The concepts of human rights, freedom of speech and freedom of religious beliefs emerged from the ashes of WWII. Theoretically, we are living in peacetime and the actors involved in conflict zones are supposed to honour and uphold international law and human rights. But in reality, we are neither in peacetime nor are human rights protected as they should be. This analysis could also extend to non- conflict zones. But to remain focused on the point at hand – human rights and international law, which are purportedly a norm of today’s world, are in fact exceptions.
The relationship between peacekeeping, peacemaking and human rights should emerge from the same framework of international law. Peacekeeping – as the name suggests – differs slightly from peacemaking. Keeping the peace requires urgent measures which are needed in a conflict zone ‘now’. Peacemaking on the other hand requires long standing commitments and conflict resolution, as peace can only be made after it has been kept for some time. Peacekeeping requires a flexible approach and the framework of human rights, in my opinion, is somewhat less flexible in this context. As a practitioner of conflict resolution, I feel strongly that this nexus is important to explore.
Syria is a good and topical example where ideals such as human rights meet challenges. Since the beginning of the Syrian conflict, human rights and freedom of speech have been the key reasons why the West supported the Syrian opposition. It was a simple deduction: Assad’s regime is dictatorial, people stood up against it and wanted democracy, therefore such ideals were supported.
As the Syrian conflict protracted and the hope of a Qaddafi-like change grew dimmer, the actual support to those fighting the regime dwindled. Before the emergence of IS (Islamic State), I remember posing the question to a European diplomat. I asked why there was no support for the Syrian opposition, which at that time was relatively democratic, I was told, “We will have nothing to do in any way or form with the people fighting Assad.”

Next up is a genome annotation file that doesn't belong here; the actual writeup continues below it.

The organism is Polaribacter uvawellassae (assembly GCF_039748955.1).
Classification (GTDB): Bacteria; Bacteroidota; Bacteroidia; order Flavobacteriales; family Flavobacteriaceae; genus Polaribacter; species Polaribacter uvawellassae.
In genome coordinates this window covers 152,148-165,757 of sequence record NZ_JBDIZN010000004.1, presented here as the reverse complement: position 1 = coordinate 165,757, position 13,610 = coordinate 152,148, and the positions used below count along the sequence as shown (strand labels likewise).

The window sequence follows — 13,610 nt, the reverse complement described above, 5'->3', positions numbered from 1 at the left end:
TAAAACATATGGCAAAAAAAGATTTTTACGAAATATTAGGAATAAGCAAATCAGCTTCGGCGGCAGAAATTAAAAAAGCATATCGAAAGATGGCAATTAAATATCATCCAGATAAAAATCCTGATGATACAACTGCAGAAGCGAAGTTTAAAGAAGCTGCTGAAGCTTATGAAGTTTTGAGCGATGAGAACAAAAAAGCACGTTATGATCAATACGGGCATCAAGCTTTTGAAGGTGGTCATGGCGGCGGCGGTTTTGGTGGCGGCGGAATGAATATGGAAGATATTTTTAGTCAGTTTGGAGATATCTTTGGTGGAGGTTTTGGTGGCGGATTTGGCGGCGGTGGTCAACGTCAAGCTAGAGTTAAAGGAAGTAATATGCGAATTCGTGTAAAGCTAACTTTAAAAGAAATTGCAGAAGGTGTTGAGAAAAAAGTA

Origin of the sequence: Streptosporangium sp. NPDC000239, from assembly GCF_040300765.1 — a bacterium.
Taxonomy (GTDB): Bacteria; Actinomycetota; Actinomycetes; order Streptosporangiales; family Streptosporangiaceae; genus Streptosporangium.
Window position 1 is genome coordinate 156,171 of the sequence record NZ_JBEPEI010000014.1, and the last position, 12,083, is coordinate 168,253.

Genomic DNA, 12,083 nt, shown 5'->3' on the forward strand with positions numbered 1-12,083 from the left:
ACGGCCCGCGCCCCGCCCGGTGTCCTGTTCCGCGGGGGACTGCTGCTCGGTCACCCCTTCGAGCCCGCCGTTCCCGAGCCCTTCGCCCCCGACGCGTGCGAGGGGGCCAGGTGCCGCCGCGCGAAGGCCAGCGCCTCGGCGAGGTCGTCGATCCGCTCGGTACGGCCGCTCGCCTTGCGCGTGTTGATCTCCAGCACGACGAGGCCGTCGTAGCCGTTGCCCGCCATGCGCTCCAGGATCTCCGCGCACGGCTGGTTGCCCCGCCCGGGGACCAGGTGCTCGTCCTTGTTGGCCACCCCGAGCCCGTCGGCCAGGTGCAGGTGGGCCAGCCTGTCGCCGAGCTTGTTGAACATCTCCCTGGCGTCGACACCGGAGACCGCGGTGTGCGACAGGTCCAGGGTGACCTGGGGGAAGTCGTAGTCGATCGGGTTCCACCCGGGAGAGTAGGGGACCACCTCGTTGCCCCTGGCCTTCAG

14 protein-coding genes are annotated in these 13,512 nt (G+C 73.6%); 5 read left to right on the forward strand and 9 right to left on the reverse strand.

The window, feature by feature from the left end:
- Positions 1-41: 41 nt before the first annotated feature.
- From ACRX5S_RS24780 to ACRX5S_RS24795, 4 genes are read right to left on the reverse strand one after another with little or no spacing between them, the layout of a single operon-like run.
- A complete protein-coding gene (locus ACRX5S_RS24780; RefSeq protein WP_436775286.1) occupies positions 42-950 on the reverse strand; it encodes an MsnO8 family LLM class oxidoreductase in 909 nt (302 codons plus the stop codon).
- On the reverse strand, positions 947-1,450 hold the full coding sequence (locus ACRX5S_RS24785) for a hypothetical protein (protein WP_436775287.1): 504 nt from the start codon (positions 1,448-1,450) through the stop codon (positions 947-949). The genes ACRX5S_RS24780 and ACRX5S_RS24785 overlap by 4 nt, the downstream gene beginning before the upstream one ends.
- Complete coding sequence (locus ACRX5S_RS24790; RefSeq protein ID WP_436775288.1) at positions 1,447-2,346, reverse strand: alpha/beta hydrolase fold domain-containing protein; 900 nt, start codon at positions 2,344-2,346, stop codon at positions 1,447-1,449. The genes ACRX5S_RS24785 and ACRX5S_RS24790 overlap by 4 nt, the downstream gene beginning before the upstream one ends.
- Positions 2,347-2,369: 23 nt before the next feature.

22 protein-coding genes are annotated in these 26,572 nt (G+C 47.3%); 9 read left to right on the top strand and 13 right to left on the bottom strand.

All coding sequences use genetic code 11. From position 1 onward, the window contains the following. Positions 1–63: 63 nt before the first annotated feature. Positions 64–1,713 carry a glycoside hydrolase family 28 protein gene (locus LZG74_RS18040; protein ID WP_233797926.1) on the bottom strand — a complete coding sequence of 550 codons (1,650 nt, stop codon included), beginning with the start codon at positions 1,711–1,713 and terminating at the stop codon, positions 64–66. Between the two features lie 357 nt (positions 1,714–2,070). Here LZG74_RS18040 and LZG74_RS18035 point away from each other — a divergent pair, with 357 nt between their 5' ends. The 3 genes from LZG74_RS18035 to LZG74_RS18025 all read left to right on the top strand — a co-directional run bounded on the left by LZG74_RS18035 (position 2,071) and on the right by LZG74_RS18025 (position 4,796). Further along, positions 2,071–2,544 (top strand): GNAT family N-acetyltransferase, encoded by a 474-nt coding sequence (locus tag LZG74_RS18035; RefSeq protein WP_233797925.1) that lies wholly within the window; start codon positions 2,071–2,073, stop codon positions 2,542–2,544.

One year later, IS proclaimed their Caliphate and the story changed dramatically. Human rights and freedom of speech became valuable again to make a case against a military intervention. But looking objectively as a practitioner, it seems clear to me, and it may sound cynical, that human rights are at best a luxury in conflict, which every side employs when they are most useful.
In the particular case of the Syrian conflict, this misuse of human rights could be considered to be due to a lack of enforcement or lack of commitment. The international community can only bring a state into accountability if the realm of international law is stronger and there is a clear diplomatic, economic and military support.
Herein the role of peacekeeping gathers pace. In the Syrian conflict, the many peace processes of Geneva, Moscow and Astana have not had human rights and freedom of speech as prerequisites for negotiations. Instead it was ‘cessation of hostilities’ that took precedence, as described above the focus in peacekeeping is on the ‘now’. Something was needed ‘now’ to stop the horrific bloodshed.
Therefore, it would appear, at least in case of Syria, that:
- Peacekeeping only starts when the conflict pours over from its original boundaries and threaten the interests of the others
- Peacekeeping is further away from peacemaking and is at best temporary
- Peacekeeping does not necessarily accommodate universal values of human rights and freedom of speech